Grey skies seem an endless trait at the moment and it was indeed a particularly dull day when I set off from London along the dreary M4 to visit Welford Park.
Open for six weeks during the flowering period, today a Wednesday, was given over to the NGS. Was it perhaps a little too early in the season for the snowdrops and aconites? Not everyone thought so as there seemed to be plenty of cars in the car park.
I crossed over the busy road and walked along the chipped bark trail towards the gatehouse, a little concerned at the regimented line of planted snowdrops but at least content that they were in flower.
Turning the corner, my spirits were lifted not only by sight of the gentle covering of snowdrops either side of the drive, but also the seemingly curious interest displayed by a Muscovy drake, combined with the warm welcome from the NGS Berkshire team who were braving it in the cold.
So what had attracted me to Welford Park on this utterly bleak day?
Well, it happens to be one of the founding gardens to be open back in 1927, and secondly, apart from a beautiful house and the promise of drifts of snowdrops, it is has been the setting for three years of that wondrous contest The Great British Bake Off.
If you look very carefully you can see the marks left by the marquee.
And here are the very steps that our Mary would pop up and down. I say our because, after all, Mary Berry is the NGS President. At the top of the steps is Heather, who heads up NGS Berkshire. Overwhelmed by the size of the Tulip Tree behind her I fail to enquire into her baking skills.
We take a look at the enclosed garden by the side of the house. Reserved for those special cultivars of snowdrops it will be at its best in the summer. I wonder if stressed bakers might have slipped in here for a few moments of calm.
and perhaps found a little wisdom as we did, perched on a fork.
After grabbing a cup of coffee we pass by a garden gate charmingly framed by giant galanthus:
We are then joined by Peter, and more importantly his terrier Spike:
Snowdrops adorn the banks of the River Lambourn:
they grow both near:
and also stretch far:
more and more…….
We are amazed. Tiny as these flowers are they create quite an impact when they are growing in such quantity. Contemplating whether trusty Spike might be more of an aconite chap, it is at this point that I discover that Peter, the great Crocus chief, is an NGS Trustee himself.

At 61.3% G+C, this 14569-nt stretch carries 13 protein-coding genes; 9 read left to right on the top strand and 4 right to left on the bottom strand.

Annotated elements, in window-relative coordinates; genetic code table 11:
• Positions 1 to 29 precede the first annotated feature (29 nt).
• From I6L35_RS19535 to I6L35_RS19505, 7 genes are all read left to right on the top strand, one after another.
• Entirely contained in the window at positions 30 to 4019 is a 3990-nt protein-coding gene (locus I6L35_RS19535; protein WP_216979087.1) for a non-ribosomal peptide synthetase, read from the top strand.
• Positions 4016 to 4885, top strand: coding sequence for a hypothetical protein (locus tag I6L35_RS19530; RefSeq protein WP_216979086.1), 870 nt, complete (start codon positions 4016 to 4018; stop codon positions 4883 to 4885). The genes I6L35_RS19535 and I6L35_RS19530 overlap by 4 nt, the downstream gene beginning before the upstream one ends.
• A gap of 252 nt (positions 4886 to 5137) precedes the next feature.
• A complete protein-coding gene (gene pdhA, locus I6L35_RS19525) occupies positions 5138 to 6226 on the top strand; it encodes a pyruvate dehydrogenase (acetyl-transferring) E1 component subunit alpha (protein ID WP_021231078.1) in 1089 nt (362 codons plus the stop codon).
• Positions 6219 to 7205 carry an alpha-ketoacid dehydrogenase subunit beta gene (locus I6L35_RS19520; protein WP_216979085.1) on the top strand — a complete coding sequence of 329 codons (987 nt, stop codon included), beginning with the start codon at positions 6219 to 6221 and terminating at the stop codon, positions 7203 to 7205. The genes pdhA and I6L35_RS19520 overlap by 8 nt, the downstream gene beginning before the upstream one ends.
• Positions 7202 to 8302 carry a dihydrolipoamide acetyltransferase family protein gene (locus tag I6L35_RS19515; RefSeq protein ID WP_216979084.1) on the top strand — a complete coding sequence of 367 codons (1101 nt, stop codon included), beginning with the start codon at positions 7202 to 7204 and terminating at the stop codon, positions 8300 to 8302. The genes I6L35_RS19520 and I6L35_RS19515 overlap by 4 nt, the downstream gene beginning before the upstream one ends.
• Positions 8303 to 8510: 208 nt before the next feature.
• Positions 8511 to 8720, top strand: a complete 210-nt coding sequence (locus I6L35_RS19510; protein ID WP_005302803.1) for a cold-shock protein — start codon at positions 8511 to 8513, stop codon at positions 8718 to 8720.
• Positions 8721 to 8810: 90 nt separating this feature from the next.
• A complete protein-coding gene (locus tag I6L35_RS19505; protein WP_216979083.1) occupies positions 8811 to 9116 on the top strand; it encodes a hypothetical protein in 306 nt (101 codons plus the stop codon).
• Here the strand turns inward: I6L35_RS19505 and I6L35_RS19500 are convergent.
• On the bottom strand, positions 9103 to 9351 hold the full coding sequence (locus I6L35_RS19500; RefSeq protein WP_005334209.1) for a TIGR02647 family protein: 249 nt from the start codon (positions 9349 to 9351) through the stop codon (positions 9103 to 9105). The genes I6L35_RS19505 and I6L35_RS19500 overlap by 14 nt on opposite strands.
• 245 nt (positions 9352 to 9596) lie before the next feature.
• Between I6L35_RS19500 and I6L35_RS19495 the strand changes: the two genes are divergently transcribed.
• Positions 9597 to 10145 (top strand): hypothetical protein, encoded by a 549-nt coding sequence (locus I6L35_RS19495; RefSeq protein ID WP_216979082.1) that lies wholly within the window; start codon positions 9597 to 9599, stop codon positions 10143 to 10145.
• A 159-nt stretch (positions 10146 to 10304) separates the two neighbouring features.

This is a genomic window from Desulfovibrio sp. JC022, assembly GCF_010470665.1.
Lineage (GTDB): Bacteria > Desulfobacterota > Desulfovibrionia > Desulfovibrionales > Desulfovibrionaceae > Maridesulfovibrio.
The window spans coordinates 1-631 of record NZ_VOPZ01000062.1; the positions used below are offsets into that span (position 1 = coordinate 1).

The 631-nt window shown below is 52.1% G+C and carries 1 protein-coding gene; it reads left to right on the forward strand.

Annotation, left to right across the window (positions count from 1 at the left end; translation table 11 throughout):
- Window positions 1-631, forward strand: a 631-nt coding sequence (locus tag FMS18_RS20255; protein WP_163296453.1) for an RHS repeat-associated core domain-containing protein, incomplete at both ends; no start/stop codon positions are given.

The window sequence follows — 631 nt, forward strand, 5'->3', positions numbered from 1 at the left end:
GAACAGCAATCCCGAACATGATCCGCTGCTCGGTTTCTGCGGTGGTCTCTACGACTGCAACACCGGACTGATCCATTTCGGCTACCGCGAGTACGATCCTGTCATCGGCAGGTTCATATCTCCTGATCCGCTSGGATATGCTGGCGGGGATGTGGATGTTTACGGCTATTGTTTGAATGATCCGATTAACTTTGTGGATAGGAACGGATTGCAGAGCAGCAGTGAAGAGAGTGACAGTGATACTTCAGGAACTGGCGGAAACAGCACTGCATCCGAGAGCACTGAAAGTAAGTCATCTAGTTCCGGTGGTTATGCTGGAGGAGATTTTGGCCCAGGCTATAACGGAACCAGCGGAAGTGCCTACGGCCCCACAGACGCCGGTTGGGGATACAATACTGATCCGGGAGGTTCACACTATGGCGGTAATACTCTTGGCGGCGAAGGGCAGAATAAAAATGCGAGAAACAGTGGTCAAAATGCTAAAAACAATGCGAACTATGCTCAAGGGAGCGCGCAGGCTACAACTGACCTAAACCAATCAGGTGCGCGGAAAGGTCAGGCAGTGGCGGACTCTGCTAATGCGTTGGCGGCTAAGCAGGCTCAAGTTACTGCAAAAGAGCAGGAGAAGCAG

Crossing back over the river and heading back towards the house we pass under the mistletoed lime avenue:
under which there are even more snowdrops, and an abundance of aconites:
Swathes of yellow in front of a perfectly proportioned house:
and a warm glow of cornus by the Bake Off lawn:
Without drawing Spike’s attention, we quickly passed by the dog cemetery and headed for warming soup.
Knowing that the garden owner is married to the Lord Lieutenant I asked her if she grew the snowdrop bearing that name. She had, and along with several other special snowdrops. Mrs Puxley related the story of how one day, a visitor rushed up to her waving a particularly precious flower in her hand: “I don’t know if you realise it but you have a very rare snowdrop” she reported breathlessly. Mrs Puxley could hardly believe that the visitor had possessed the temerity to pick her treasured bloom, and she nearly cried.
Another visitor had picked snowdrops for her buttonhole, “I hope you don’t mind” she haughtily said “but you do have so many”. Indeed Mrs Puxley did mind and asked her to remove them questioning what would happen if all the 10,000 visitors picked them.
I suppose in six weeks of opening there is likely to be some collateral damage but hopefully never on NGS open days!
With my purchase of a snowdrop named‘Brenda Troyle’ (who was she?), I set off for home. Daylight rapidly diminishing as I leave through the open gate, so noble in stature. A long drive home but it was so worth it.
3 thoughts on “Snowdrops, Spike and Baked Off at Welford Park (8)”
Breathtaking displays and a wonderfully descriptive account of your visit 👏
Brenda Troyle is a single flowered hybrid Galanthus cultivar. You may or may not have the true cultivar since, as for so many snowdrops, there is much confusion, mis-naming and mis-selling. It could be a plicatus seedling raised by William Thomson, first mentioned by Sir William Laurence in an Alpine Garden Society article in 1930; it is thought named after the Brenda Troil character in the Walter Scott novel, The Pirate. Thomson named other snowdrops from Scott novel characters. Alternatively, it’s an Irish snowdrop from Kilmacurragh Nurseries in Wexford, named for one of the staff there. The general consensus, maybe due to the spelling confusion (Troil or Troyle) is that it’s the Irish snowdrop. It is very similar to the more famous and G. S. Arnott. For more info see the book Snowdrops (Matt Bishop, et al).
That is so interesting, I like the idea she is character in a novel